This is not a universally accepted interpretation of international law, nor a correct understanding of the situation in and around Israel; but the viewer has no way of knowing this.

Appropriate balance to a legal claim should come from another lawyer — preferably someone mainstream and well regarded. For example, international law expert Eugene Kontorovich addresses the topic of settlements in this Washington Post analysis.

Yet Luria has neither the knowledge nor the inclination to discuss legal topics. The result is that Horton’s inaccurate legal claims are left entirely uncontested.

By contrast, Luria justifies the Jewish presence in Jerusalem and Judea/Samaria (the West Bank) almost entirely on the basis of religion and ancient history. As he presents his explanation, the camera shows Luria intentionally angering Palestininians on the street with provocative verbal jabs.

While there are certainly some Israelis who see the world as Luria does, his views and behaviors do not represent the Israeli mainstream. Again, the viewer has no way of knowing this.

Appropriate balance to an extreme voice should be composed of mainstream Israeli voices — including people who desire peaceful co-existence while worrying about legitimate security concerns. Such Israelis express a variety of moderate and nuanced reasons why Jews might legitimately live in Jerusalem and Judea/Samaria, and, in some specific cases, why Jews shouldn’t.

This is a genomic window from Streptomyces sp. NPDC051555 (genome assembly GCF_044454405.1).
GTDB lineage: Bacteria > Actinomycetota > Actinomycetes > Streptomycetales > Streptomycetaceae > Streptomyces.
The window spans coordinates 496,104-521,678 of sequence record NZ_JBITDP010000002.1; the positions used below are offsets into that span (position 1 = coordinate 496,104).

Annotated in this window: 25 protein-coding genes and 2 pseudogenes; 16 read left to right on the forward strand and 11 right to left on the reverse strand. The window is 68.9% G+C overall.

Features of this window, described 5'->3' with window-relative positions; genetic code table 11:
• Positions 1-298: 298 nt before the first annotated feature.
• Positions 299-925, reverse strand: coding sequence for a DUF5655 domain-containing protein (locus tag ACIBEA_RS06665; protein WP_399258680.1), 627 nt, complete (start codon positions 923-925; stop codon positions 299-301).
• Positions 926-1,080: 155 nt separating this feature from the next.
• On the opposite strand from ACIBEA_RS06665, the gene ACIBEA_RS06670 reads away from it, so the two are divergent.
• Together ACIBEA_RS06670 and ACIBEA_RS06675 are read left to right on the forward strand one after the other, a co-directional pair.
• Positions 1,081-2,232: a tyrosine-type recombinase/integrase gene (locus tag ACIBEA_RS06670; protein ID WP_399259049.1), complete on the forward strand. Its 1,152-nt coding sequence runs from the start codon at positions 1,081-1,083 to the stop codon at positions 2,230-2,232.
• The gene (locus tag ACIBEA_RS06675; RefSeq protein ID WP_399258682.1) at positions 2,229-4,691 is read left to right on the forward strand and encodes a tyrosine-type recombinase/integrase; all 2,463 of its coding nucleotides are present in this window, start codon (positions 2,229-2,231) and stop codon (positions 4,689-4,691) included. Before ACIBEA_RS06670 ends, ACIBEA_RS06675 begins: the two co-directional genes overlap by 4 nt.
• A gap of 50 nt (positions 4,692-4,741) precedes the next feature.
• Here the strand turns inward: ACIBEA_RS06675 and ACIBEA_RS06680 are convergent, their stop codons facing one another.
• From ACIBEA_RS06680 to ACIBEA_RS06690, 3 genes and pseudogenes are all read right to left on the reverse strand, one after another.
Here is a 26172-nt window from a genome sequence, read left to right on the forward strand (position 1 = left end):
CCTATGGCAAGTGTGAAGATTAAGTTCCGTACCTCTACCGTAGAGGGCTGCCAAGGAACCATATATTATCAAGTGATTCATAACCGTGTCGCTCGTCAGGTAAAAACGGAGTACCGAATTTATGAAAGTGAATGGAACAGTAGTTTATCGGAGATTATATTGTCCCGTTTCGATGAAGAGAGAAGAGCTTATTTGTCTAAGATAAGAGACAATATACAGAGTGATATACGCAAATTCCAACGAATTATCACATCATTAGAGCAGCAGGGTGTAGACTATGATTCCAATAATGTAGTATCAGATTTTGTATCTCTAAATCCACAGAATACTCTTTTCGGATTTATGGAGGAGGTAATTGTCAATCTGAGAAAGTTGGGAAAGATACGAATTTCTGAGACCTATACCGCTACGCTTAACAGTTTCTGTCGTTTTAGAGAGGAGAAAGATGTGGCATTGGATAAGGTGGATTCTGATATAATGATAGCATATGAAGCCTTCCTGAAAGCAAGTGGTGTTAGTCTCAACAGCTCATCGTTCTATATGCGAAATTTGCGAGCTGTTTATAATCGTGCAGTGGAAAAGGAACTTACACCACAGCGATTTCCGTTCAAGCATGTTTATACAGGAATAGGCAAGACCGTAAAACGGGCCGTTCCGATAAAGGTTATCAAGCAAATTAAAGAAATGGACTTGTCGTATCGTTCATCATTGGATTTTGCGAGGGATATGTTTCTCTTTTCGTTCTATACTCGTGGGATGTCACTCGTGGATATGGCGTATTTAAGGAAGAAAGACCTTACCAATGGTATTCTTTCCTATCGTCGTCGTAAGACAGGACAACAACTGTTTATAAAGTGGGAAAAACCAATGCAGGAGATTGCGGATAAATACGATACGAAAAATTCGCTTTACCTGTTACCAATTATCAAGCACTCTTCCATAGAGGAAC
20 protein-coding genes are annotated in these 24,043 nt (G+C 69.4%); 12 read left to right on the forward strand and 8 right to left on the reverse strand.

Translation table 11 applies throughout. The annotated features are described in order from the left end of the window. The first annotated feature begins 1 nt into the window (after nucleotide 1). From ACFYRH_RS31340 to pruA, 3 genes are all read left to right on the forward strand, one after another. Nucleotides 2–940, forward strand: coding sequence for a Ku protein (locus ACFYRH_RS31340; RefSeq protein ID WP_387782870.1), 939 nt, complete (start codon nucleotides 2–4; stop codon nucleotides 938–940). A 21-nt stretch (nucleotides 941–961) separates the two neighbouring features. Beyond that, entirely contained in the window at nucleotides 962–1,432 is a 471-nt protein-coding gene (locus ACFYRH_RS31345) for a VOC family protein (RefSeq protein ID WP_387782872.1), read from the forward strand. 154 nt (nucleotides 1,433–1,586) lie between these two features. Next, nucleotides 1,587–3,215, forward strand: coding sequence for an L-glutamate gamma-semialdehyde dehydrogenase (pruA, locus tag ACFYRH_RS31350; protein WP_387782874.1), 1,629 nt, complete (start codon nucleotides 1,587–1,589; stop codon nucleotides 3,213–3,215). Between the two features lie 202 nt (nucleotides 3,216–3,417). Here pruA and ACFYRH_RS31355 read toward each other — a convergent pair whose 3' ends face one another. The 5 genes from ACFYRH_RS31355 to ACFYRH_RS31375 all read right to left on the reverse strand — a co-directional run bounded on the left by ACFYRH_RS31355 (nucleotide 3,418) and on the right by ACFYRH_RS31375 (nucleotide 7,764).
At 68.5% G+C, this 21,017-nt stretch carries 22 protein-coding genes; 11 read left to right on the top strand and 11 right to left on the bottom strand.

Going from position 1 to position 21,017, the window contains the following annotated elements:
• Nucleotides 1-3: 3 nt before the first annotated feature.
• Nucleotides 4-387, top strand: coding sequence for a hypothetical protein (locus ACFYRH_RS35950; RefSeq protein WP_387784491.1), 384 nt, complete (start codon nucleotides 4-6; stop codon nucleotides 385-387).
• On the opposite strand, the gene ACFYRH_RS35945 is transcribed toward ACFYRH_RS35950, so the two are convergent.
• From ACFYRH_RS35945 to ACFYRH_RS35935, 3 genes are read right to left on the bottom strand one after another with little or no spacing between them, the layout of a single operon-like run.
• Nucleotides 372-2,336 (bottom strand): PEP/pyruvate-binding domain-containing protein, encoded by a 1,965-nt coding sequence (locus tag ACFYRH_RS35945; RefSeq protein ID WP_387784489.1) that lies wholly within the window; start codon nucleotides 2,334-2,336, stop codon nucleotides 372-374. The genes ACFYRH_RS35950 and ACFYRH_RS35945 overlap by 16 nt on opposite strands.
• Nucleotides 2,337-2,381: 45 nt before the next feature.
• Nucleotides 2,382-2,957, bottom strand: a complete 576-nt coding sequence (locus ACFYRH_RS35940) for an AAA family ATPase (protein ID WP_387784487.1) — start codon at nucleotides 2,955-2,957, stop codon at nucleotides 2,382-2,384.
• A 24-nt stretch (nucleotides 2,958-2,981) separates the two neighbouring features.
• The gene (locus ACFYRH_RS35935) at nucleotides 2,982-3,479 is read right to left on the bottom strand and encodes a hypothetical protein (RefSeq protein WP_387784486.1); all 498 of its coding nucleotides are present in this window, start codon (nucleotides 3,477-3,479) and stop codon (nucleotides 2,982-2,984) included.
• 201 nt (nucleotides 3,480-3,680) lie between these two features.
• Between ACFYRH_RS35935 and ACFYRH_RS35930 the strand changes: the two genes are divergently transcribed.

Reporter’s voice

The “reporter’s voice” refers to journalists asserting information or interpretation in their own words, without attributing it to others. The public generally regards the journalist as a trusted narrator, hence statements in the reporter’s voice are assumed to be accurate and uncontested.

But Steinfort’s statements are at best, highly contested, and at worst, grossly inaccurate.

In the video, Steinfort, in his own narration, says the following:

  • “Israeli troops killed scores of Palestinian Muslims [who were] protesting the relocation of the US embassy to Jerusalem.”
  • “Israel [encouraged] its citizens to colonize this territory, starting with East Jerusalem.”
  • “…the occupied territories of…East Jerusalem…”
  • “Even when they’re dead here, they’re still fighting.”